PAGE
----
SpaceX’s Starship rocket successfully launched on first test flight, then explodes

SpaceX’s Starship rocket successfully launched on first test flight, then explodes
A frame grab from a handout livestream video released by SpaceX showing preparations for the launch of inaugural test flight of Starship on the second attempt at the SpaceX launch facility in Boca Chica, Texas, USA, 20 April 2023. The initial launch attempt was scrubbed on 17 April, due to a stuck valve. EPA-EFE/SPACEX HANDOUT HANDOUT EDITORIAL USE ONLY/NO SALES

BOCA CHICA, Texas, April 20 (Reuters) - Elon Musk's SpaceX on Thursday successfully launched its next-generation Starship cruise vessel for the first time atop the company's powerful new Super Heavy rocket in an uncrewed test flight that ended minutes later with the vehicle exploding in the sky.

The two-stage rocket ship, standing taller than the Statue of Liberty at 394 feet (120 meters) high, blasted off from the company’s Starbase spaceport east of Brownsville, Texas, for what SpaceX hoped, at best, would be a 90-minute debut flight into space but just shy of Earth orbit.

A live SpaceX webcast of the liftoff showed the rocket ship rising from the launch tower into the morning sky as the Super Heavy’s Raptor engines roared to life in a ball of flame and billowing clouds of exhaust and water vapour.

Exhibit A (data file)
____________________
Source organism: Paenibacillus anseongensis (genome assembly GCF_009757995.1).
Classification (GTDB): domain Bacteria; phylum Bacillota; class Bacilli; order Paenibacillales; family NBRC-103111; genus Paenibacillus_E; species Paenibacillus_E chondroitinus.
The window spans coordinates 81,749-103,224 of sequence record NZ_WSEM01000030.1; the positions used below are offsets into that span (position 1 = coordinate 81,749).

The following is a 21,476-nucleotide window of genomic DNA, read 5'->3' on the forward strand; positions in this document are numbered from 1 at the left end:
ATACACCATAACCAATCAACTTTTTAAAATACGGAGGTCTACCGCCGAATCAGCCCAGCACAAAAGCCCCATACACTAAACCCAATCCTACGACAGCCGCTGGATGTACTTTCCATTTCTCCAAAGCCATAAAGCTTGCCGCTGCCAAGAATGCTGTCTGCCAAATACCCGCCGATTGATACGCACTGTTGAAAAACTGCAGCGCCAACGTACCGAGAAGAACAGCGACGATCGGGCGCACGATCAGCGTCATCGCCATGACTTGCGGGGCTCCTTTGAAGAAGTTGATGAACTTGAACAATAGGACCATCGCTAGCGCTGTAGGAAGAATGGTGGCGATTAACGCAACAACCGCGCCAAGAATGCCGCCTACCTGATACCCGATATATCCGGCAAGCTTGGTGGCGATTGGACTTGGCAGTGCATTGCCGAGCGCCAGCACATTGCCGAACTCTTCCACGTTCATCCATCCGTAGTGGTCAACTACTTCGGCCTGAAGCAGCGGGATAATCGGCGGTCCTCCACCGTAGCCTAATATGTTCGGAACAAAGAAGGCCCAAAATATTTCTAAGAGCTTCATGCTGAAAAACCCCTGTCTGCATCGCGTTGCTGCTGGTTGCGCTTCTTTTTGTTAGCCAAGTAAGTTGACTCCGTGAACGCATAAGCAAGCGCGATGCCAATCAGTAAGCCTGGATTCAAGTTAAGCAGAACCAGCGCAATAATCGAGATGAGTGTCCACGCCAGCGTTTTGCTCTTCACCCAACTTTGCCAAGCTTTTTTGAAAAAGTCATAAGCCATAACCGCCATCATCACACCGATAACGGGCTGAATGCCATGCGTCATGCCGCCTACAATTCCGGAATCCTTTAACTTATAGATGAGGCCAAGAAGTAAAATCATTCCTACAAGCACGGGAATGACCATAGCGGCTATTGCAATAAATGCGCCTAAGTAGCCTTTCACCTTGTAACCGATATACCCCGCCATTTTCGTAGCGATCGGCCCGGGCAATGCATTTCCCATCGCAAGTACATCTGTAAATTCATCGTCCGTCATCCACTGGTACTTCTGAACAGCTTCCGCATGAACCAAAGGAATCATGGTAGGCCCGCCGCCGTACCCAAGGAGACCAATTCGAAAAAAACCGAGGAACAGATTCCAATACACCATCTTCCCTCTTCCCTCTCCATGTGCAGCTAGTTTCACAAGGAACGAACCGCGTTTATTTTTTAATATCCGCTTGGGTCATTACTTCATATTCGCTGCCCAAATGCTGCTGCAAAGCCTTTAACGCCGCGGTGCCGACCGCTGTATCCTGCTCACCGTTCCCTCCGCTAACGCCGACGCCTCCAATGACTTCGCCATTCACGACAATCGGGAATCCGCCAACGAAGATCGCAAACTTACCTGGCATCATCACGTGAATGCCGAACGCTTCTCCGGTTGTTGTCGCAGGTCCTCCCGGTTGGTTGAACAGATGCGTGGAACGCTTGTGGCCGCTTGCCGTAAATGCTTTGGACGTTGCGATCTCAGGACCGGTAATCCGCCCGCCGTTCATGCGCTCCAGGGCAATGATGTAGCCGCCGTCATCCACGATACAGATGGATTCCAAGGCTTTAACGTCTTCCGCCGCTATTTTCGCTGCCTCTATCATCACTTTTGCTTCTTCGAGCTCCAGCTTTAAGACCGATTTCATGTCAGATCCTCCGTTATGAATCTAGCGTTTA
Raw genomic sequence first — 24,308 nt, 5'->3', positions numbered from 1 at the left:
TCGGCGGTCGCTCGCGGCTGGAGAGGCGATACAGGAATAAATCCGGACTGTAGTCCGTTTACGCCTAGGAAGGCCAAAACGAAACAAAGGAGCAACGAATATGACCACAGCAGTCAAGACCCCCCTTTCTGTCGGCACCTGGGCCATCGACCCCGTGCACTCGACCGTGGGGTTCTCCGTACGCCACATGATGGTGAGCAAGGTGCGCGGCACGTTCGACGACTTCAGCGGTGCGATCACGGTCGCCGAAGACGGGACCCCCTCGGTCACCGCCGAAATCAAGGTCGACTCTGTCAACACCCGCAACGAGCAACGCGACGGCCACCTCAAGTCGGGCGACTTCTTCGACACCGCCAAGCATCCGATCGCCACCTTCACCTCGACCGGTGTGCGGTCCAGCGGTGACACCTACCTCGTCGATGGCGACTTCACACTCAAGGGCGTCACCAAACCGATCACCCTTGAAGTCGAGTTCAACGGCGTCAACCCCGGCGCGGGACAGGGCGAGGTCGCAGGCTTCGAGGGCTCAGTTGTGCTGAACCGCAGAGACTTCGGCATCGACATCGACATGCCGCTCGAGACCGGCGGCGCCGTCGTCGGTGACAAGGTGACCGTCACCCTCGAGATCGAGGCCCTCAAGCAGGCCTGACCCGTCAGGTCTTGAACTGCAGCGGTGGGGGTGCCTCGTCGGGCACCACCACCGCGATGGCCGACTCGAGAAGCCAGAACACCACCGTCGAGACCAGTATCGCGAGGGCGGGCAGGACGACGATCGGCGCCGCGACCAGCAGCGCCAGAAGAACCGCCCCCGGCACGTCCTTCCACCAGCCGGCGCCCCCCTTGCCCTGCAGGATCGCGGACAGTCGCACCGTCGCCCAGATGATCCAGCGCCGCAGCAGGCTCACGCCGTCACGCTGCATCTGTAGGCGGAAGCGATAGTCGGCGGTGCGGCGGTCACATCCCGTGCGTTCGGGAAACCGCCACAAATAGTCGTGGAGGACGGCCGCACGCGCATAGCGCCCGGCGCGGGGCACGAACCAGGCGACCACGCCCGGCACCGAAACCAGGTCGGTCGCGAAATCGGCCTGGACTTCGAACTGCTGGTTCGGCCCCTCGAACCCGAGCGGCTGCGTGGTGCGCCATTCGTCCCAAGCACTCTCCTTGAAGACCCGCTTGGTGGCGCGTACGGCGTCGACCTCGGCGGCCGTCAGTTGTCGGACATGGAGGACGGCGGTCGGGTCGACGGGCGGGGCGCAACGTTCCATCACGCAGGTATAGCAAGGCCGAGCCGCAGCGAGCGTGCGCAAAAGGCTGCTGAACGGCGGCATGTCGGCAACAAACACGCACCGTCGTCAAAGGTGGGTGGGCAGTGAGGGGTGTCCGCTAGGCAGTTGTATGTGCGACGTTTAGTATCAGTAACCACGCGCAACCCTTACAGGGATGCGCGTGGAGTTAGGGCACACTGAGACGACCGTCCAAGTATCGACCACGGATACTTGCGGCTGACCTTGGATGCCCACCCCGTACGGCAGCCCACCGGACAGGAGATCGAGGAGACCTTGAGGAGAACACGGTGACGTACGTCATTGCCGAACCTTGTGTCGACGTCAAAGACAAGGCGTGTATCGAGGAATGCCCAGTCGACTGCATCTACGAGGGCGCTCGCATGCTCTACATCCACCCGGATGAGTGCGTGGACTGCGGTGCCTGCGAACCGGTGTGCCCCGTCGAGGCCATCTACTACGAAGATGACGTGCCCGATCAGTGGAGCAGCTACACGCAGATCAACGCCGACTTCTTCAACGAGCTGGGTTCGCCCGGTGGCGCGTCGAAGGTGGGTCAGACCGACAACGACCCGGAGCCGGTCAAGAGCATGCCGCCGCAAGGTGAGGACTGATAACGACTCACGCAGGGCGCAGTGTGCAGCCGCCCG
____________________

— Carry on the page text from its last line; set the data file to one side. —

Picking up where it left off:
But less than four minutes into the flight, the upper-stage Starship failed to separate as designed from the lower-stage Super Heavy, and the combined vehicle was seen flipping end over end before exploding.

The spacecraft reached a peak altitude of nearly 20 miles (32 km) before its fiery disintegration.



Nevertheless, SpaceX officials on the webcast cheered the feat of getting the fully integrated Starship and booster rocket off the ground for the first time with a seemingly otherwise clean launch and declared the brief episode a successful test flight.

A throng of SpaceX workers shown during the webcast watching a live stream together while gathered at the company’s headquarters near Los Angeles cheered wildly as the rocket cleared the launch tower and again when it blew up in the sky.

SpaceX principal integration engineer John Insprucker, serving as one of the webcast commentators, said the test flight would provide a wealth of important data paving the way for the company to move ahead with additional tests.

Read more in Daily Maverick: 

In images: Elon Musk’s SpaceX launches spacecraft to International Space Station

To get to Mars, SpaceX first needs Starship to launch

Musk, the founder and chief executive of SpaceX, said on Twitter that the next Starship test launch would be “in a few months.”

“Congrats @SpaceX team on an exciting test launch of Starship! Learned a lot for next test launch in a few months,” he tweeted.

Musk, who purchased Twitter last year for $44-billion, is also CEO of electric carmaker Tesla Inc. DM

By Joe Skipper and Steve Gorman

(Reporting by Joe Skipper in Boca Chica, Texas; Writing and additional reporting by Steve Gorman in Los Angeles; Additional reporting by Joey Roulette in Colorado Springs, Colorado; Editing by Frank McGurty)


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